There was a time when screen time was to be restricted. Its effect on the eyes and sedentary lifestyle were highlighted. But today in this Pandemic-stuck world, all eyes on the device.
I particularly draw attention to the online classes. The new norm, that earlier belonged to the countries where our cousins lived, is now catching up and the lingua has changed. Don’t make noise, my class has begun. Ma… don’t run the mixer, Pa… reduce the volume of the TV, etc..
Students (ok some students ) are loving it, it gives them a chance to officially be with their friends, while others dread the assignments as it comes officially as an email. Some turn off the video and continue playing games on the other tab, some religiously take down notes. All in all, school is on. With school being on, things seem normal at home. Children wake up early, that is the first advantage. Parents too wake up early! Some children are learning how to use the laptop or computer better, many use Mom’s phone.
This is the case in most schools, what about the teachers? Are they ready? Well, the teachers who are tech savvy can do it. The others are learning.
Now for the big question?
- Do all the students who attend regular school have a device at home that can facilitate online education
- Do those student have good internet connectivity.
The number of internet users in India is 34.8% according the live stats website. I believe that if one member of the family uses internet, the next year or even sooner, the second member would start using it. So this percentage would be of a particular strata of the society. I hope that a large part of the 34.8% are parents who have school going children.
With this percentage, online classes are recommended. What about the students who don’t have access, or access with less connectivity? Again the less fortunate are at a loss. Let us be fair and not pressurise them. Let’s make practical changes, extend the commencement date of the new academic year, let us reduce portions and let everyone get equal opportunity without attending online classes.
Apart from online sessions, one has to observe that the virus has struck India close to the summer vacation, so schools can afford the break and brainstorm about what’s next. I an sure parents would understand.
Coming to my next thought. Would children learn through devices? I say Yes, children would learn, they are eager and enthusiastic. They are watching what’s happening, their second home is school. If you bring the school to them, they would be the happiest. Keeping the present scenario, this is the best option. Once things get back to normal, schools can look at a four day campus and one day online session. The can play with the numbers. Three day campus and two day online too works. With the pollution and traffic on the rise, let us take certain long pending decisions on global warming.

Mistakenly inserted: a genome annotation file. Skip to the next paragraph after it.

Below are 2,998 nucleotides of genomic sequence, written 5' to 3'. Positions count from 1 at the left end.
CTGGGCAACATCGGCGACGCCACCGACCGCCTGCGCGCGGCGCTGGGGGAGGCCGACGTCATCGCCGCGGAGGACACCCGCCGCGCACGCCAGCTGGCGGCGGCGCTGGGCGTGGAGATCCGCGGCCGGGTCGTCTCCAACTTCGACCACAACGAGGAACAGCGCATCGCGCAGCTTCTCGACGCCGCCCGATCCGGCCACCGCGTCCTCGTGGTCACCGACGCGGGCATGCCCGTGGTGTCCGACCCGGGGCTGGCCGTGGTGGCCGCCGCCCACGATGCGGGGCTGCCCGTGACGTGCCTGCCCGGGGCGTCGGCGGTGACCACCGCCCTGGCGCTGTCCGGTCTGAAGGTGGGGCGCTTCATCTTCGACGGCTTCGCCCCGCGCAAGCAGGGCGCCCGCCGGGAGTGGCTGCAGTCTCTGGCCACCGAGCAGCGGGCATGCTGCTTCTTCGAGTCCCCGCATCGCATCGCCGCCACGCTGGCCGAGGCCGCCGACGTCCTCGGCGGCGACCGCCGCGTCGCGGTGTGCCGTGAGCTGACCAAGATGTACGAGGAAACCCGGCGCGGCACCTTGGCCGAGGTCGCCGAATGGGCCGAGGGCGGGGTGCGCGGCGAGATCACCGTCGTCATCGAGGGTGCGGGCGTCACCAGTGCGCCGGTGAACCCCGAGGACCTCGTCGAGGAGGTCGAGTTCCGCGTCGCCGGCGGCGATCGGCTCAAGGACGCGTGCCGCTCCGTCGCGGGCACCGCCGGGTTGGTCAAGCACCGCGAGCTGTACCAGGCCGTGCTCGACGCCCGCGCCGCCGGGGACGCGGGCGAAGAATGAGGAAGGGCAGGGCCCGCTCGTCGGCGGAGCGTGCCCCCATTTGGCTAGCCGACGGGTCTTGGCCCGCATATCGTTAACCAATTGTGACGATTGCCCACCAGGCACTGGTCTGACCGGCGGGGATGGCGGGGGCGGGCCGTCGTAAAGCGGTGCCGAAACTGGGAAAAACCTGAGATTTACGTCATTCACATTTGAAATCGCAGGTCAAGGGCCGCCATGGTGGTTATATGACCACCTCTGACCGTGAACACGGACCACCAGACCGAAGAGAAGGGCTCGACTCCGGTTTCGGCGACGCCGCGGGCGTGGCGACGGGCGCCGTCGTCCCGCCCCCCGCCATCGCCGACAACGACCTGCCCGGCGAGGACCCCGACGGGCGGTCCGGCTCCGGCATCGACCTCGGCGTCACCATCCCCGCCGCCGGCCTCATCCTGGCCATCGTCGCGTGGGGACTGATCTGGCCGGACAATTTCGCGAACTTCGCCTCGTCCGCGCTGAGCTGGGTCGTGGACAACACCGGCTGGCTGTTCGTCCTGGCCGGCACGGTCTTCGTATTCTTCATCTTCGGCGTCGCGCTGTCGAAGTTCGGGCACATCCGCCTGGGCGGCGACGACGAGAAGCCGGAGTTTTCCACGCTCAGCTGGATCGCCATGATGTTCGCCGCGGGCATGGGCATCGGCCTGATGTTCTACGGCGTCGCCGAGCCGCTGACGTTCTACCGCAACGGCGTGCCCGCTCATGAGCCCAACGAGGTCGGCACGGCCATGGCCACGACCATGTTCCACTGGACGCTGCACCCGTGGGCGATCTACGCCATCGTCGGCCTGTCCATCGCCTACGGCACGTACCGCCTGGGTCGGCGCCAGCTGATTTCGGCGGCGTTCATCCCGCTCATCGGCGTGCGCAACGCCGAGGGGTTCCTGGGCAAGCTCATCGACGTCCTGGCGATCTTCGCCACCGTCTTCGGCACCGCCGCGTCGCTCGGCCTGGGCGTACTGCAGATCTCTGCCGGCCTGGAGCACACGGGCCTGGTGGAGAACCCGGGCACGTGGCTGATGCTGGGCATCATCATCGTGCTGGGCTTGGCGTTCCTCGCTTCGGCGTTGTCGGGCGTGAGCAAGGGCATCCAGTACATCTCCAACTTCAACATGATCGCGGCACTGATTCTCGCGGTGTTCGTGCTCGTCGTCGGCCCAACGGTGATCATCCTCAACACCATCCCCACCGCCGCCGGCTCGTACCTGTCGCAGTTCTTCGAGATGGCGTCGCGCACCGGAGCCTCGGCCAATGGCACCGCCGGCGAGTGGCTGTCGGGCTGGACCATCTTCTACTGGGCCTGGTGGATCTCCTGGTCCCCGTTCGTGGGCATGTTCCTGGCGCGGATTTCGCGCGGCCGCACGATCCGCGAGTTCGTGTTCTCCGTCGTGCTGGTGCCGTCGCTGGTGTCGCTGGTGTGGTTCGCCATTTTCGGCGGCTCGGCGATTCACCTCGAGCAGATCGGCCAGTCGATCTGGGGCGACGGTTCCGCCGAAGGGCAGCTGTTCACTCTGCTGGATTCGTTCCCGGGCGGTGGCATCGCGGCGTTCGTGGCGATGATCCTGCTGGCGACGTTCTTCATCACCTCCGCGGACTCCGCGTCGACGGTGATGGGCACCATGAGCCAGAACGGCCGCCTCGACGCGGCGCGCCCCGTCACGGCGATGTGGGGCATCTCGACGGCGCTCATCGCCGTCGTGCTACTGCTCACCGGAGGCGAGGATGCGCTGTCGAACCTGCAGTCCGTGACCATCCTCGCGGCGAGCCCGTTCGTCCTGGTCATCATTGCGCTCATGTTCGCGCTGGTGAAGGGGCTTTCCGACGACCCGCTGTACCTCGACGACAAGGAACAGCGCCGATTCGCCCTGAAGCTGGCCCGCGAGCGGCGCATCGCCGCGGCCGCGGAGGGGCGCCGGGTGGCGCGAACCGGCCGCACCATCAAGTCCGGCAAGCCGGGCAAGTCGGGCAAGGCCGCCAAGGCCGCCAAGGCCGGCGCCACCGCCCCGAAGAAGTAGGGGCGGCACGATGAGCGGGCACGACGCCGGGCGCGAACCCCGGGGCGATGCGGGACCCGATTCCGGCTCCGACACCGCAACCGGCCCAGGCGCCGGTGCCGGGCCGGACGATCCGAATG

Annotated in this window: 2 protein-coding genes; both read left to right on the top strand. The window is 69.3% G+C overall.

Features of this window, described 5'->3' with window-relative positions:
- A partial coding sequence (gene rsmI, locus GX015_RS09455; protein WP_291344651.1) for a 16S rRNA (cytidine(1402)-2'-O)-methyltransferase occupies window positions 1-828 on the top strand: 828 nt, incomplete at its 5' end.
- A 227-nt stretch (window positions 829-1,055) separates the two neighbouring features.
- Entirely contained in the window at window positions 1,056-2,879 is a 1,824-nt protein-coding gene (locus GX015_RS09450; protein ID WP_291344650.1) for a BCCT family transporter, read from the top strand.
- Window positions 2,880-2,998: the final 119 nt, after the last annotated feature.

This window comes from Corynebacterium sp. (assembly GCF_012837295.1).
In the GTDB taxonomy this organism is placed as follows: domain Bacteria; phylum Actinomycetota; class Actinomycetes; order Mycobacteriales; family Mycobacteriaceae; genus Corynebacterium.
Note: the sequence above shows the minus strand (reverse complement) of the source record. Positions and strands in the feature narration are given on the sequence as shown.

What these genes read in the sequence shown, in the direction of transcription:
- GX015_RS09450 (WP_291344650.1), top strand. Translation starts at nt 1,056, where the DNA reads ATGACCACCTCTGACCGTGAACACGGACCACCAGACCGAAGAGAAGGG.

To my surprise, many students who are listed as the fortunate ones, whose internet connectivity is good, have non-working devices at home which must be dealt with once the lockdown concludes. Keep devices in working condition. Keep buying headphones, branded reparable devices and chargers. They will always be handy.
I just learnt that the books on my computer can be transferred to my Kindle. Thank you to the person who taught me how to do that. Very helpful when my laptop is charging after a long day but I need to work, I let it rest and I continue my work with my kindle. So learn to juggle between devices.
In conclusion, I would say moderation is the best option. Let children have an afternoon nap during the lockdown the day they have online sessions. Their eyes need rest. Increase Vitamin A in the diet along with Immunity-boosting foods to stay healthy. During non-online session days, let them just be.
I leave you with this quote from Wess Stafford in the April edition of #CauseAChatter by Blogchatter
“Children are more than we think they are: they can do more than we think they can do. All they need is a vote of confidence from grownups, whom they will ultimately replace anyway. Their dream of today will become the realities of tomorrow”